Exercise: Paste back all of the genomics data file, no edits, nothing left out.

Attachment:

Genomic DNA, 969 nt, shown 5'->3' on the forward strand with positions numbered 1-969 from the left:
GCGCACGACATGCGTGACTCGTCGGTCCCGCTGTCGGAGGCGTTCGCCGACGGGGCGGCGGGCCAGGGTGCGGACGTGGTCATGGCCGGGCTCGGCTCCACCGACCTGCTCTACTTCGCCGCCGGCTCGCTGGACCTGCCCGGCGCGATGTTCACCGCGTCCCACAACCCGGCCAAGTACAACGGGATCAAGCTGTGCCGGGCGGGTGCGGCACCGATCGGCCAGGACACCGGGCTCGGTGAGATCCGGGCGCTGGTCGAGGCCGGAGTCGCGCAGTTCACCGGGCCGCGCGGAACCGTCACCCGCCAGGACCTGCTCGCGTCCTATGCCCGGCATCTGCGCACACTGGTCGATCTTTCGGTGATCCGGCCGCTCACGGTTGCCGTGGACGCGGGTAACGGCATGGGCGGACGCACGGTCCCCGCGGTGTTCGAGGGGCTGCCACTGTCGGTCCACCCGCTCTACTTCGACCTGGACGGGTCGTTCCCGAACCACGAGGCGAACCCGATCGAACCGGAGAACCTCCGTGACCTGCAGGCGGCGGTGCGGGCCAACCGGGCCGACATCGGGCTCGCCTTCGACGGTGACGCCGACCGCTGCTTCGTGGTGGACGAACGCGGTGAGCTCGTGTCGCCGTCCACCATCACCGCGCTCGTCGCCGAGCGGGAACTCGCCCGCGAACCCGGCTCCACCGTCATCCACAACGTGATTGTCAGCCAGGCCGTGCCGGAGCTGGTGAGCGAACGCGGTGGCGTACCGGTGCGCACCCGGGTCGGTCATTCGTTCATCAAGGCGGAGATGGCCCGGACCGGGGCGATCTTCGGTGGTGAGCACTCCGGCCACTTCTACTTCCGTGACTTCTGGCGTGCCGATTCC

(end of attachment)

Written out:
Genomic DNA, 969 nt, shown 5'->3' on the forward strand with positions numbered 1-969 from the left:
GCGCACGACATGCGTGACTCGTCGGTCCCGCTGTCGGAGGCGTTCGCCGACGGGGCGGCGGGCCAGGGTGCGGACGTGGTCATGGCCGGGCTCGGCTCCACCGACCTGCTCTACTTCGCCGCCGGCTCGCTGGACCTGCCCGGCGCGATGTTCACCGCGTCCCACAACCCGGCCAAGTACAACGGGATCAAGCTGTGCCGGGCGGGTGCGGCACCGATCGGCCAGGACACCGGGCTCGGTGAGATCCGGGCGCTGGTCGAGGCCGGAGTCGCGCAGTTCACCGGGCCGCGCGGAACCGTCACCCGCCAGGACCTGCTCGCGTCCTATGCCCGGCATCTGCGCACACTGGTCGATCTTTCGGTGATCCGGCCGCTCACGGTTGCCGTGGACGCGGGTAACGGCATGGGCGGACGCACGGTCCCCGCGGTGTTCGAGGGGCTGCCACTGTCGGTCCACCCGCTCTACTTCGACCTGGACGGGTCGTTCCCGAACCACGAGGCGAACCCGATCGAACCGGAGAACCTCCGTGACCTGCAGGCGGCGGTGCGGGCCAACCGGGCCGACATCGGGCTCGCCTTCGACGGTGACGCCGACCGCTGCTTCGTGGTGGACGAACGCGGTGAGCTCGTGTCGCCGTCCACCATCACCGCGCTCGTCGCCGAGCGGGAACTCGCCCGCGAACCCGGCTCCACCGTCATCCACAACGTGATTGTCAGCCAGGCCGTGCCGGAGCTGGTGAGCGAACGCGGTGGCGTACCGGTGCGCACCCGGGTCGGTCATTCGTTCATCAAGGCGGAGATGGCCCGGACCGGGGCGATCTTCGGTGGTGAGCACTCCGGCCACTTCTACTTCCGTGACTTCTGGCGTGCCGATTCC